rescue

An airman from the Kentucky Air National Guard’s 123rd Special Tactics Squadron searches for flood victims from a helicopter in eastern Kentucky on July 30. In response to devastating flooding, the unit coordinated 29 rotary-wing relief missions, rescued 19 people and two dogs, and recovered four bodies. Their command-and-control efforts also facilitated the assistance or recovery of 40 people.

HAZARD, Ky. — Airmen from the Kentucky Air National Guard’s 123rd Special Tactics Squadron rescued 19 stranded residents and two dogs in the aftermath of historic flooding that claimed at least 28 lives in eastern Kentucky.

The airmen, assisted by Callie, the only certified search-and-rescue canine in the Department of Defense, rapidly deployed to the region July 28 to conduct rescue operations via boat and helicopter for four days, said Maj. Ian Williams, 123rd STS commander.

The team of 23 special operators also coordinated 29 rotary aircraft missions, recovered four bodies, and helped direct operations that led to the rescue or assistance of 40 additional people.

“We found out about the situation Thursday morning at approximately 8:10 a.m.,” Williams said. “Before we had our tasking to respond, we started having our initial team show up to the squadron to prepare gear in the event that we would have to push out and support. We were officially told to support around 9 and were out the door by 10 o’clock.”

Once given the green light, 17 STS members deployed over the road with boats and trucks, while another six operators and Callie departed via helicopter transport provided by the Kentucky Army Guard’s 63rd Theater Aviation Brigade.

“Local, state and federal agencies all have search and rescue dogs, but what we bring to the table is the ability to get a dog, with its incredible capabilities, to normally inaccessible locations potentially faster,” said Master Sgt. Rudy Parsons, 123rd STS pararescueman and Callie’s handler.

“Callie is able to travel via helicopter, boat, non-standard vehicles, rope systems and can even insert via parachute with her handler in order to bring a high-level capability to accelerate life-saving measures in situations where minutes matter,” Parsons said.

Although Callie is trained in live-find detection — searching for living or missing people — “she also did a great job of telling us specific locations to investigate more thoroughly to recover fatalities, to help bring closure to those individuals’ families.”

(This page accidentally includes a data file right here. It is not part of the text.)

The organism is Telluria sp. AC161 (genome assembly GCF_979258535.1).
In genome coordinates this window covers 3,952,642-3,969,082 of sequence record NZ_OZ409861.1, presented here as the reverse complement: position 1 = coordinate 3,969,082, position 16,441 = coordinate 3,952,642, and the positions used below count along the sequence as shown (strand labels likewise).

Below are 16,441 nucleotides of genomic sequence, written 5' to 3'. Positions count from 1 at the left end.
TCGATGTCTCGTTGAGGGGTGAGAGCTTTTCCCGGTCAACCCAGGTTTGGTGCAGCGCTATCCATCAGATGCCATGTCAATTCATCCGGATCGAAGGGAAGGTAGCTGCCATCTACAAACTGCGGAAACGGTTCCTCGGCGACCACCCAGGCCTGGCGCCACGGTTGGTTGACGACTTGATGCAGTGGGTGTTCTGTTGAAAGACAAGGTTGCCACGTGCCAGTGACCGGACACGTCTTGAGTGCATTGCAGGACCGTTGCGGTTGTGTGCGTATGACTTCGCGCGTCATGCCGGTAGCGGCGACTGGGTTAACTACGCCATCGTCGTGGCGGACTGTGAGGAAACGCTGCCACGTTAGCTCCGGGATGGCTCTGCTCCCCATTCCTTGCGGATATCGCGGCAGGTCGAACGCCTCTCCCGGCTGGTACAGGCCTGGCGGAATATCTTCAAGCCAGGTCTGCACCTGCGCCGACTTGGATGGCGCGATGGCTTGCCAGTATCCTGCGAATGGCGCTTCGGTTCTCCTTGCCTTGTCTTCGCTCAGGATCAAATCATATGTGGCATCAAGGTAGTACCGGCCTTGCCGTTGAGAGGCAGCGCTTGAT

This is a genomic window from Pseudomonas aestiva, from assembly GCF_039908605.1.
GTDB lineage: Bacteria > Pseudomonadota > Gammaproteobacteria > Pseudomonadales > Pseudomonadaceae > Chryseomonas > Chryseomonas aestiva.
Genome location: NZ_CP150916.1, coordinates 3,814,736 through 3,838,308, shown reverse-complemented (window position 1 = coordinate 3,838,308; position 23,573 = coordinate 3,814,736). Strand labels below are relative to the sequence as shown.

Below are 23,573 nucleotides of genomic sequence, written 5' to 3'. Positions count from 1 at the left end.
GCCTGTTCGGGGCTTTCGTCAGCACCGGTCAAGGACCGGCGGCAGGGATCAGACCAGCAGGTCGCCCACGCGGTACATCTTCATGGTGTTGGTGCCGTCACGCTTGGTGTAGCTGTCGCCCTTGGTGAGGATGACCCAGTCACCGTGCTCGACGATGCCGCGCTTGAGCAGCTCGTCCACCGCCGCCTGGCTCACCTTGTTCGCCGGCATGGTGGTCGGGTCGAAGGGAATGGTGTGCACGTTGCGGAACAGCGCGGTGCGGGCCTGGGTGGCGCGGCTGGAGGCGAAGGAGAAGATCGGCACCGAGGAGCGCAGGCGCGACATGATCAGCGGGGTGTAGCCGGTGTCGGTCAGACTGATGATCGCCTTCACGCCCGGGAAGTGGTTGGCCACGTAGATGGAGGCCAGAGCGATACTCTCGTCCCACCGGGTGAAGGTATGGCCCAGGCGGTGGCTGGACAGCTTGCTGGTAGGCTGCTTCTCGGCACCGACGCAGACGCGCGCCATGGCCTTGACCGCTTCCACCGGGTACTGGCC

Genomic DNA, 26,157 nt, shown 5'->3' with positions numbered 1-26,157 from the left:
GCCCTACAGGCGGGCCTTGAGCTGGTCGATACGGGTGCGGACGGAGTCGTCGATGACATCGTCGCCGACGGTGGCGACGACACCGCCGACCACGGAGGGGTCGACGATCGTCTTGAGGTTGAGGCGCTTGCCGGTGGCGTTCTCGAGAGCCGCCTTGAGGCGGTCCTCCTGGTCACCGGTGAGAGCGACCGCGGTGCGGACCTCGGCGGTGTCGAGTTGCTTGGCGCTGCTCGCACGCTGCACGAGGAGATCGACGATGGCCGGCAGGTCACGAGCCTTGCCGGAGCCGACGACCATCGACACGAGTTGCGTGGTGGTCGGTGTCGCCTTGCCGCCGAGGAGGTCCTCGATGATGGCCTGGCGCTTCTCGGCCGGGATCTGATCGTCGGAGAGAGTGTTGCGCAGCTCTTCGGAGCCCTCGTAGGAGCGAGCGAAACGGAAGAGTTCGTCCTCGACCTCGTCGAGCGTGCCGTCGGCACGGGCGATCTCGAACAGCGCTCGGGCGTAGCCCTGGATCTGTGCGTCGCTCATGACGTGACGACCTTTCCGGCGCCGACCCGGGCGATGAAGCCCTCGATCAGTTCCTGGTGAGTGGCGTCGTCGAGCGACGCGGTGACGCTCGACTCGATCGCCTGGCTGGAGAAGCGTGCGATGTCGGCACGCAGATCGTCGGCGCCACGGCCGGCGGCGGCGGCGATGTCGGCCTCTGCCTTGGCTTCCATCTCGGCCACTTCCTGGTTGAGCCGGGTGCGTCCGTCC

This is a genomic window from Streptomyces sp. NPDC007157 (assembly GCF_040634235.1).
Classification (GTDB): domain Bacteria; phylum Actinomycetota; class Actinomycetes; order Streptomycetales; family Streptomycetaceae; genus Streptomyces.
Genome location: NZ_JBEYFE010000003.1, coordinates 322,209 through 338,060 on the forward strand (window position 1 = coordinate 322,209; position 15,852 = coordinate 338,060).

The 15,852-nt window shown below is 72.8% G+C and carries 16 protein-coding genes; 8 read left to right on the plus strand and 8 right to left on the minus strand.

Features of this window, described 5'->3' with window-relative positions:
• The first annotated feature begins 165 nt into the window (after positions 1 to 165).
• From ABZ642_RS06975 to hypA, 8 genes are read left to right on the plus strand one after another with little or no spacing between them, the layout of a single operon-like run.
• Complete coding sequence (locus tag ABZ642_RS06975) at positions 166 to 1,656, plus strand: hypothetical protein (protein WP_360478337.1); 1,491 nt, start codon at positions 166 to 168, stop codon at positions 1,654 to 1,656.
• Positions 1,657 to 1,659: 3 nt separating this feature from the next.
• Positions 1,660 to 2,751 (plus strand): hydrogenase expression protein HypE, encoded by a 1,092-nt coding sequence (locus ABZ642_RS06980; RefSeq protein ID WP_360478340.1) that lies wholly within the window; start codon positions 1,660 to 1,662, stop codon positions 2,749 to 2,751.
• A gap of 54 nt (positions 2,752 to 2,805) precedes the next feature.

Williams noted that the entire mission was a team effort.

“Our success at the 123rd STS wouldn’t be possible without our mission support folks,” he said. “They’re the first to arrive at the unit when something happens because they know that the vehicles, boats, communication equipment and resupply coordination are make-or-break elements of this sort of mission.”

Master Sgt. Joshua Busch, a combat controller with the 123rd STS, noted that homeland disaster response is a unique task for members of the Air National Guard, who have a dual mission of supporting domestic emergencies as part of the state militia while also supporting global military operations as a component of the U.S. Air Force.

“Unique to the Guard, we aren’t just preparing for war, we are preparing for domestic operations too,” said Busch, who served as a rescue and recovery team leader for the flood response. “I’m most proud of how many guys volunteered to be a part of this mission, to help the community and state start to put this natural disaster behind us.”

The rescue mission was a joint effort involving multiple agencies and civilian volunteer groups, including the Kentucky State Police and Army National Guard troops from Kentucky, Tennessee and West Virginia.

Two Kentucky ANG medevac crews left the state capitol July 28 to augment Kentucky aviation assets already in the area, while Tennessee guard units sent five UH-60 Black Hawk helicopters and crews, and West Virginia guard units contributed two Black Hawk helicopters, two UH-72 Lakota aircraft with hoist capability and 14 soldiers.

“Our relationships with the Army aviation units has been fantastic,” Williams said. “We train with them often and have been in real-world missions with them many times. We couldn’t have a better relationship with the Frankfort 60s and other aviation crews.”

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